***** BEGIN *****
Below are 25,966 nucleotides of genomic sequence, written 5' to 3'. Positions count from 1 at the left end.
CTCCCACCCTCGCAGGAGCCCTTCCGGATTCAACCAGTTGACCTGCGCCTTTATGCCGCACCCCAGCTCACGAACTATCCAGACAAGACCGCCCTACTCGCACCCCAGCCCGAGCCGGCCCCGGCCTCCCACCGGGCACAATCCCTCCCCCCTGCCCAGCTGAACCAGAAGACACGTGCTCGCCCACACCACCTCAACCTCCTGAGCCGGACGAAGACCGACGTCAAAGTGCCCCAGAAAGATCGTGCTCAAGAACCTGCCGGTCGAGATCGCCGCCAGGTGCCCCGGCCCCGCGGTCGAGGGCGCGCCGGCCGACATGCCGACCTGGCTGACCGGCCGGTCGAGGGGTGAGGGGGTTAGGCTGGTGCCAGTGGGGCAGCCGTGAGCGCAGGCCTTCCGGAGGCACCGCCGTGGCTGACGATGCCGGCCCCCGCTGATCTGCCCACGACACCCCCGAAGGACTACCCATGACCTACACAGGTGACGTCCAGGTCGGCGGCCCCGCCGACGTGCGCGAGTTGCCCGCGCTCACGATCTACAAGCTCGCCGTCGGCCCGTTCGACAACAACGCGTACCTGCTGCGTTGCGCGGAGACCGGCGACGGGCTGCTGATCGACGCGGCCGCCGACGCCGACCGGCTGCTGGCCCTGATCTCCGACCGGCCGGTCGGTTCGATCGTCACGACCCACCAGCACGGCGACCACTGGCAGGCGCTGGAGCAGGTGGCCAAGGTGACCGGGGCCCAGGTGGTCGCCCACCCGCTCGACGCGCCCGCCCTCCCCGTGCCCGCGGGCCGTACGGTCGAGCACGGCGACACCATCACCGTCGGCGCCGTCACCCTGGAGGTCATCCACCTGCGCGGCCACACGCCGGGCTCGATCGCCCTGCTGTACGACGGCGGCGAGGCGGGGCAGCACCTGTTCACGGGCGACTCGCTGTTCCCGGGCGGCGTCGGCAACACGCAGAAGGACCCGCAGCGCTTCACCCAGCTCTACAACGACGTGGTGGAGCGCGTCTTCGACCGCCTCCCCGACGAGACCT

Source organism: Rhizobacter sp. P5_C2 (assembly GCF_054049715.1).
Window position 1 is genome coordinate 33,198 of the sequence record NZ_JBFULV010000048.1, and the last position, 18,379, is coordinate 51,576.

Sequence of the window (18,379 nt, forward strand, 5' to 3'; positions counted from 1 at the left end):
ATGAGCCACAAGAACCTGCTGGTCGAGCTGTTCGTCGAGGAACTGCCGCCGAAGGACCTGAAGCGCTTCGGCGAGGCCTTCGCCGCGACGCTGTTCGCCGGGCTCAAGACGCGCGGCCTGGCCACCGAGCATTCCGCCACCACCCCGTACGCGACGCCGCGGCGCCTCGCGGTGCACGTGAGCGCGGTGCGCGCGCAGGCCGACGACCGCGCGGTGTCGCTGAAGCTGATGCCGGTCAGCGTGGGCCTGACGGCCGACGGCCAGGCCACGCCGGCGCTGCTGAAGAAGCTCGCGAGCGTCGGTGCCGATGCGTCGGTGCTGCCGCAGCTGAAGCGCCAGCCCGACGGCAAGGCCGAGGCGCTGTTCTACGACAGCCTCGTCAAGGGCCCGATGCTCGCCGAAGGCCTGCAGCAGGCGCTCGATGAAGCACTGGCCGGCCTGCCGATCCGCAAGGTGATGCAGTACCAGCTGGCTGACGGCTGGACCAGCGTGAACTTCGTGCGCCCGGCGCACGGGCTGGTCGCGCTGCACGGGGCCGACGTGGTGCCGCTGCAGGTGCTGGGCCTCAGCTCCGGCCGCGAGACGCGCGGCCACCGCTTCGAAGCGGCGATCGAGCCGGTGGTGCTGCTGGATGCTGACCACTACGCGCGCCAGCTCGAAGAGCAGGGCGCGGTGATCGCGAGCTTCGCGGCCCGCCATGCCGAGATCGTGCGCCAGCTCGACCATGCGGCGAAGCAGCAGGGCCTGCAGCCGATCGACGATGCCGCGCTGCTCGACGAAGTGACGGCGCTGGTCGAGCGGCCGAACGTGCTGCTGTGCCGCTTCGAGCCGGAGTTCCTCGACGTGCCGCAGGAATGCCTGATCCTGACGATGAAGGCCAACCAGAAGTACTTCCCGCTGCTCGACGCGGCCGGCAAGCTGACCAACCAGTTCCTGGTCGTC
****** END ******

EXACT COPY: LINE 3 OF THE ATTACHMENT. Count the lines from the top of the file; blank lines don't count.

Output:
Source organism: Rhizobacter sp. P5_C2 (assembly GCF_054049715.1).